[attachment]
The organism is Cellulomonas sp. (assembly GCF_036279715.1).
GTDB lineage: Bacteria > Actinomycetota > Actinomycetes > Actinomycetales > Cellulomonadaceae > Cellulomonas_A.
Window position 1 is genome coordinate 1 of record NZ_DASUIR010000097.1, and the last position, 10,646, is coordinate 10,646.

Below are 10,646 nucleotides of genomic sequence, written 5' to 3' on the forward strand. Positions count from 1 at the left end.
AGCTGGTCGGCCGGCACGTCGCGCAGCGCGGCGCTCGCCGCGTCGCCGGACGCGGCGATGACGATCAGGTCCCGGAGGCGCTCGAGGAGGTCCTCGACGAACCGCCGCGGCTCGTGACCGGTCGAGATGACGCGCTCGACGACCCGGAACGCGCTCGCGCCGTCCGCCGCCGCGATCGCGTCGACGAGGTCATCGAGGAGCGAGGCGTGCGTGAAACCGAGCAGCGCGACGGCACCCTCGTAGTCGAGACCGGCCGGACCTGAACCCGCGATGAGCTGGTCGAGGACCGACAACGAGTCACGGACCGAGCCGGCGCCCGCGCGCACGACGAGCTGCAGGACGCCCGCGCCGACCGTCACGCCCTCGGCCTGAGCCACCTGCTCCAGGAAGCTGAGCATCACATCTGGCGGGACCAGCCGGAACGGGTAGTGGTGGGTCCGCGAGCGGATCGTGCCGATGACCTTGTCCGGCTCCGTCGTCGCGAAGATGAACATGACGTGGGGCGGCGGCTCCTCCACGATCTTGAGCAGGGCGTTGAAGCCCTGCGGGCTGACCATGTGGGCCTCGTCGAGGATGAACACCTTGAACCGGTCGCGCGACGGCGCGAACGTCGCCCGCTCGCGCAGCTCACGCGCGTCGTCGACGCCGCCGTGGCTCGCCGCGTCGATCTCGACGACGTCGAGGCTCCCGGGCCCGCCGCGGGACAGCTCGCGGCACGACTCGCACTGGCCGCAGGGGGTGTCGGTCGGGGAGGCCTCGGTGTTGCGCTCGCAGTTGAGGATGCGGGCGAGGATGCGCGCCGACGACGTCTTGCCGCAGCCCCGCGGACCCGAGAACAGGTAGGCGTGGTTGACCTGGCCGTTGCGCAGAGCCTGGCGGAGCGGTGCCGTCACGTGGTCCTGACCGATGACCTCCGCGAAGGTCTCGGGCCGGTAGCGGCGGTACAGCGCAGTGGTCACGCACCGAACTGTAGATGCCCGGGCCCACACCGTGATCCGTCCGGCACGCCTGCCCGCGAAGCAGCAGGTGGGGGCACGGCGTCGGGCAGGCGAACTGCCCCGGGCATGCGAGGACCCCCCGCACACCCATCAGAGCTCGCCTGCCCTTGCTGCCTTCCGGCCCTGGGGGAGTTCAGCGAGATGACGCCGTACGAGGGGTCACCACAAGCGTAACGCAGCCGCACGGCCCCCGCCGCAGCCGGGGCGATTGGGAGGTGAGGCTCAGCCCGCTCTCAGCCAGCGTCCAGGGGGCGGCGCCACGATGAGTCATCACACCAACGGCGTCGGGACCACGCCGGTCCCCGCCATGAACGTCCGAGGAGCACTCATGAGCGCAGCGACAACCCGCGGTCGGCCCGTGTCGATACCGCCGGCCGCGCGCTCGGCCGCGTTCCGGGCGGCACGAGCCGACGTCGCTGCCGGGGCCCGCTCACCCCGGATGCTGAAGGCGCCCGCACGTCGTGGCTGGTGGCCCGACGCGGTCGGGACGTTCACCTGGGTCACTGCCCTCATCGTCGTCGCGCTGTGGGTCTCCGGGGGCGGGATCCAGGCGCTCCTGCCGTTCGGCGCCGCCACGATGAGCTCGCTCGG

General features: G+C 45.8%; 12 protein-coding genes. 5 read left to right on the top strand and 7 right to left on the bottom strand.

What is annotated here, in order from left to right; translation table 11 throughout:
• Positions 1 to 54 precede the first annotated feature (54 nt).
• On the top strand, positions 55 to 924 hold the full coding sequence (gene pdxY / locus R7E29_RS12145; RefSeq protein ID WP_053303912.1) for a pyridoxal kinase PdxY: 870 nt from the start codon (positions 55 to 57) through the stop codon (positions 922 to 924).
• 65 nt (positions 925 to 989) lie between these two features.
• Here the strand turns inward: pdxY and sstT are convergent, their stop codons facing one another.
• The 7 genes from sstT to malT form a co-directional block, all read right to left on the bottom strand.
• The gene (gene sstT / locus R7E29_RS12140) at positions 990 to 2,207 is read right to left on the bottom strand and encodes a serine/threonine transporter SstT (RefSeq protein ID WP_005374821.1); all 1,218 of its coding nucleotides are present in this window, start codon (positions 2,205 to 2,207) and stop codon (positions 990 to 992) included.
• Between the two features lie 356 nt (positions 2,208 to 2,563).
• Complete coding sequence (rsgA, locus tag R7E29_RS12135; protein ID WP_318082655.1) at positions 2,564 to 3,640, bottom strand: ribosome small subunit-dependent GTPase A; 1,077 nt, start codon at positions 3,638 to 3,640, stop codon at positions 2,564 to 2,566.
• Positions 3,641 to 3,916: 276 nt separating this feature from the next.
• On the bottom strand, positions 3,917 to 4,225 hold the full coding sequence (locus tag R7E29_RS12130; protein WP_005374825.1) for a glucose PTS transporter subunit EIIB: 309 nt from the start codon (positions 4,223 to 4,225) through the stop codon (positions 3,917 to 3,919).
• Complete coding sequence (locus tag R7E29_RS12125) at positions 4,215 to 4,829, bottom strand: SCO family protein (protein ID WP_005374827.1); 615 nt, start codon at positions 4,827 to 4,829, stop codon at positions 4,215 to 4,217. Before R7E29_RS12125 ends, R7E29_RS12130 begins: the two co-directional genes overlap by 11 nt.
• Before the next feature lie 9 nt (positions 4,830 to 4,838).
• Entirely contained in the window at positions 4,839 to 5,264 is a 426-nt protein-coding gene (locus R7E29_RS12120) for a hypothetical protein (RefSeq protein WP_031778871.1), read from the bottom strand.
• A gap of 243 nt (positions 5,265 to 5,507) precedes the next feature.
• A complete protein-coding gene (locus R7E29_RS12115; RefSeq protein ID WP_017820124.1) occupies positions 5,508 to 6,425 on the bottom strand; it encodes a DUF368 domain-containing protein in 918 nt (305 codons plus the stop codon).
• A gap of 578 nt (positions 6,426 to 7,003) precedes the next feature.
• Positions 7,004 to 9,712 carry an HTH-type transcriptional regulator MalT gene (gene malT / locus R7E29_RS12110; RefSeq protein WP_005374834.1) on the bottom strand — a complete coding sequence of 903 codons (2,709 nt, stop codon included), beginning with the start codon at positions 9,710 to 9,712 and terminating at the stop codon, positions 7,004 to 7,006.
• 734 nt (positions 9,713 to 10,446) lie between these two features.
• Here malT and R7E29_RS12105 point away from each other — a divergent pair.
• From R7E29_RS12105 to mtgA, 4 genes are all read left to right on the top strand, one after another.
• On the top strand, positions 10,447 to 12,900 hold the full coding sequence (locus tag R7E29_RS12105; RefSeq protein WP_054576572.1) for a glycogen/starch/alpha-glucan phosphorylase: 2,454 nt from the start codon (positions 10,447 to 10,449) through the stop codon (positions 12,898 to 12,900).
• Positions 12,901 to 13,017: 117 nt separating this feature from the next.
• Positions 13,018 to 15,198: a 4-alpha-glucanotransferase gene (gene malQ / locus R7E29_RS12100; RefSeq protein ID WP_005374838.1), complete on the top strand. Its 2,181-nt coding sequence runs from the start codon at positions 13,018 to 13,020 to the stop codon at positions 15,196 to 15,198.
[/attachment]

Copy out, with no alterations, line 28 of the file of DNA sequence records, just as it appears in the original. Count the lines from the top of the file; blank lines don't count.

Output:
• On the top strand, positions 10,447 to 12,900 hold the full coding sequence (locus tag R7E29_RS12105; RefSeq protein WP_054576572.1) for a glycogen/starch/alpha-glucan phosphorylase: 2,454 nt from the start codon (positions 10,447 to 10,449) through the stop codon (positions 12,898 to 12,900).